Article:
The world could be plunged into a full-scale trade war, the European Union warned yesterday, as it prepared to retaliate against America over the imposition of tariffs on European steel exports.
In a furious response to the new trade barriers, the European trade commissioner, Pascal Lamy, accused America of "wild west" tactics. Pledging retaliation, he said that it was his right to protect European industry and jobs.
Asked whether such a reaction from Brussels might spark a damaging round of tit-for-tat trade sanctions, Mr Lamy replied: "That danger exists".
Condemnation came from national leaders including the German Chancellor, Gerhard Schröder, who described the decision as "unacceptable" and "against free world markets".
The dire warnings and fierce rhetoric reflect the size of the stakes. Not only is the EU planning to respond to the US measures, but it will have the opportunity to levy massive trade sanctions against America next month in a separate trade dispute.
Measures taken by the EU in response to the US action are likely to hit other exporters such as Japan and South Korea, who also face exclusion from the American market and want to sell more to the EU. Unless voluntary deals can be struck, this could plunge the world into a fresh round of protectionist retaliation and strain the global trading system.
Mr Lamy was blunt in accusing the Bush administration of flouting the rules. "The steel market worldwide is not the wild west where everybody just does what they like," he said. "There are disciplinary rules."
The commissioner denounced the US measures as "political, not economic", alluding to the forthcoming mid-term elections in America.
The EU says it will be the biggest victim of the US measures because it accounted for more than 25 per cent of imports of high-added-value steel products hit by the highest 30 per cent tariff. Last year total estimated steel exports to America were 4 million tons.
Mr Lamy's fightback will consist of several elements. The EU will challenge the US measures in the World Trade Organisation, a process that may take 18 months to resolve. Meanwhile, the authorities in Brussels are preparing to draft measures to prevent cheap steel, now blocked from America, being diverted into Europe. A compensation claim from the US may be made.
Anger at the Bush decision was mixed with alarm at its implications. The move could provoke a trade war and snuff out prospects of an economic recovery.
Next month the EU will have the option of imposing sanctions against the US in a separate trade dispute that the EU has won. On 29 April the WTO will decide the amount of sanctions which the EU can impose on America in a row over foreign sales corporations, a system that allows tax concessions to American exporters.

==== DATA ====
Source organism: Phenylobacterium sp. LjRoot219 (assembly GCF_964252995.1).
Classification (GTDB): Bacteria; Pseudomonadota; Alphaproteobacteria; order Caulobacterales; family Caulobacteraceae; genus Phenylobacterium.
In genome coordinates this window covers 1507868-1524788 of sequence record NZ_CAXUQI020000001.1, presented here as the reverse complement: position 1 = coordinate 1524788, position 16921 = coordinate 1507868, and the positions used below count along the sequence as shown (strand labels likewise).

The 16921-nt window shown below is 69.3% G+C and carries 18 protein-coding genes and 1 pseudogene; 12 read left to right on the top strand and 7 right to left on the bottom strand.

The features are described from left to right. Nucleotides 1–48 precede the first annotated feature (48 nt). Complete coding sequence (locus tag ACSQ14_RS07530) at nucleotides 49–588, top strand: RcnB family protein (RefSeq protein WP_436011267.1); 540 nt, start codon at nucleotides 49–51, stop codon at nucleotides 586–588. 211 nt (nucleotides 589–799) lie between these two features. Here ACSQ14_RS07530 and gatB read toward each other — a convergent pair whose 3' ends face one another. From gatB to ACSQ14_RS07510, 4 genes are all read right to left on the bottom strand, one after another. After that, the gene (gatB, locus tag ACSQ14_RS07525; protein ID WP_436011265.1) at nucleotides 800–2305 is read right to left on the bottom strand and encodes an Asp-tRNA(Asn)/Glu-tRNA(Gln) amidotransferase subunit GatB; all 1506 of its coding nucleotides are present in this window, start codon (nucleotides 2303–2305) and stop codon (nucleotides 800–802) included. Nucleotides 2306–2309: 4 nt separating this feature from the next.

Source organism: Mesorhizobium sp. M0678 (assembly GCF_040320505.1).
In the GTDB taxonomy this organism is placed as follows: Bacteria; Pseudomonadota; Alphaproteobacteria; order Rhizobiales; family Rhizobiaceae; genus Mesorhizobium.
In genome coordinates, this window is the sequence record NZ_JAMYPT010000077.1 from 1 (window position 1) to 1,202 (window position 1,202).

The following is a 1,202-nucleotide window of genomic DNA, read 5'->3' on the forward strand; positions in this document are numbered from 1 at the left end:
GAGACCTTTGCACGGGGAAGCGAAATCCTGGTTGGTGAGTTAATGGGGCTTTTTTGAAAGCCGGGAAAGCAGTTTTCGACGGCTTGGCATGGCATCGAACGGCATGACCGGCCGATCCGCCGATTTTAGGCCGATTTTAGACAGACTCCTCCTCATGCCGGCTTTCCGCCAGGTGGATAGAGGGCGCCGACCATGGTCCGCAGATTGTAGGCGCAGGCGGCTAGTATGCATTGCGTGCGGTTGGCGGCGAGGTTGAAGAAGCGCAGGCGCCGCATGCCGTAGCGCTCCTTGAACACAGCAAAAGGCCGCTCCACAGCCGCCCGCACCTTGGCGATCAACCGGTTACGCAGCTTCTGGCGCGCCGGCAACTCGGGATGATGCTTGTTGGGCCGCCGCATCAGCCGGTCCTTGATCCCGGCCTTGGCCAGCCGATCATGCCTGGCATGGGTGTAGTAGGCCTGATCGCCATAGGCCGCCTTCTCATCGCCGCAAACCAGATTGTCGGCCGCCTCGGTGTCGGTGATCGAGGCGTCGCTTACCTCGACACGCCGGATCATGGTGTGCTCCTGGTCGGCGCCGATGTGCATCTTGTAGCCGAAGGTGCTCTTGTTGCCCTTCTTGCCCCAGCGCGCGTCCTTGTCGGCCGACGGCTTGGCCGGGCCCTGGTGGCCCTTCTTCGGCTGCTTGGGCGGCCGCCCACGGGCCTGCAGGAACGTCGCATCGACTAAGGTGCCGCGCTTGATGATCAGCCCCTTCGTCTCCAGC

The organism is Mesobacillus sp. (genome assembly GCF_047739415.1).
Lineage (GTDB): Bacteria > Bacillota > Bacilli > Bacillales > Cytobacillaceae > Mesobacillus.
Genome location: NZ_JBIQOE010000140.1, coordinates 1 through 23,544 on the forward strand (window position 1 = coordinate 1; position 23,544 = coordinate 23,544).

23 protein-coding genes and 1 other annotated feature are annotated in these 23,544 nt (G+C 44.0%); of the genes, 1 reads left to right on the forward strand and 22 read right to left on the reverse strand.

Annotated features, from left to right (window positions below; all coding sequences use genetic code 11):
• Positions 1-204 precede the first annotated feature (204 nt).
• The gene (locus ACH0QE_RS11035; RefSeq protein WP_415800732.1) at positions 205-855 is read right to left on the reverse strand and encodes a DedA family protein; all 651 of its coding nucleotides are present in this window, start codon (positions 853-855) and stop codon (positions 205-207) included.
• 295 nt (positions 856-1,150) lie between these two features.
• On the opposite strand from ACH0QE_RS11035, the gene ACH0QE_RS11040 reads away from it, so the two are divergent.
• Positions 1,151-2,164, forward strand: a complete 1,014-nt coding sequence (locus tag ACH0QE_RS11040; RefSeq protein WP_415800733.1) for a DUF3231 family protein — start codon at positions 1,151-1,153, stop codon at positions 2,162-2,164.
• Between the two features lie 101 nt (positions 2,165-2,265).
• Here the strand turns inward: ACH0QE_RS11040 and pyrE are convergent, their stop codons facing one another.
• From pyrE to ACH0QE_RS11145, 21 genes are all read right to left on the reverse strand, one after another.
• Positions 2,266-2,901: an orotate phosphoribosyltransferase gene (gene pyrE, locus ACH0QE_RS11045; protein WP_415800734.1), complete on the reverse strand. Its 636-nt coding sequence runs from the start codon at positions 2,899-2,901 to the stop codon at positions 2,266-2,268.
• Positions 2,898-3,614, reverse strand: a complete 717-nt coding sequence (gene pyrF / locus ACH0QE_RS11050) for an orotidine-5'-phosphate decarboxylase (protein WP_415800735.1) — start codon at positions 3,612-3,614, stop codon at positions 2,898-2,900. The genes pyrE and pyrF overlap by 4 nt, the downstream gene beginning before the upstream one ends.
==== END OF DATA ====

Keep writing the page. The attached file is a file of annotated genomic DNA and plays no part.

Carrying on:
Because the sums at stake are enormous, between $1bn and $4bn, the EU has hinted that it will soft-pedal on sanctions while America changes its law. That position may no longer be sustainable.
Nick Clegg, the trade spokesman for the Liberal group in the European Parliament, argued: "I do not think there is any incentive for Europe to acquiesce in any way with what is blatant American protectionism. We should not make it easy for them, quite the reverse, we should make it extremely uncomfortable."
Another source added: "If you are holding a sledgehammer over someone's head and they knee you in the nuts, they shouldn't be too surprised if you use the sledgehammer."
Mr Lamy wants to take measures under a "safeguard clause" of the WTO agreement to protect the EU steel industry. That may not be an immediate process, because the EU will have to assess the potential damage to its industry, taking into account the view of all parties, before it can impose tariffs. America used the same procedure to bring in Tuesday's tariffs on imported steel, but conducted an internal inquiry first.
While America may technically have adhered to the rules, it is unlikely to win at the WTO when its action is challenged. First, the EU disputes the central US claim that steel imports are rising; Mr Lamy said US imports had declined by 33 per cent since 1998. America does not dispute this, although it argues that it suffered from European subsidies to its steel industries when they restructured in the 1970s and 1980s.
The EU argues that the cause of the crisis in the American steel industry is not a drastic change in trade patterns but the lack of competitiveness of a sector that never endured the wholesale restructuring seen in Europe,
Most Europeans believe that America knows it will lose the case, but realises it can buy at least 18 months while the case is heard, taking the Bush administration well past its mid-term elections.Reuse content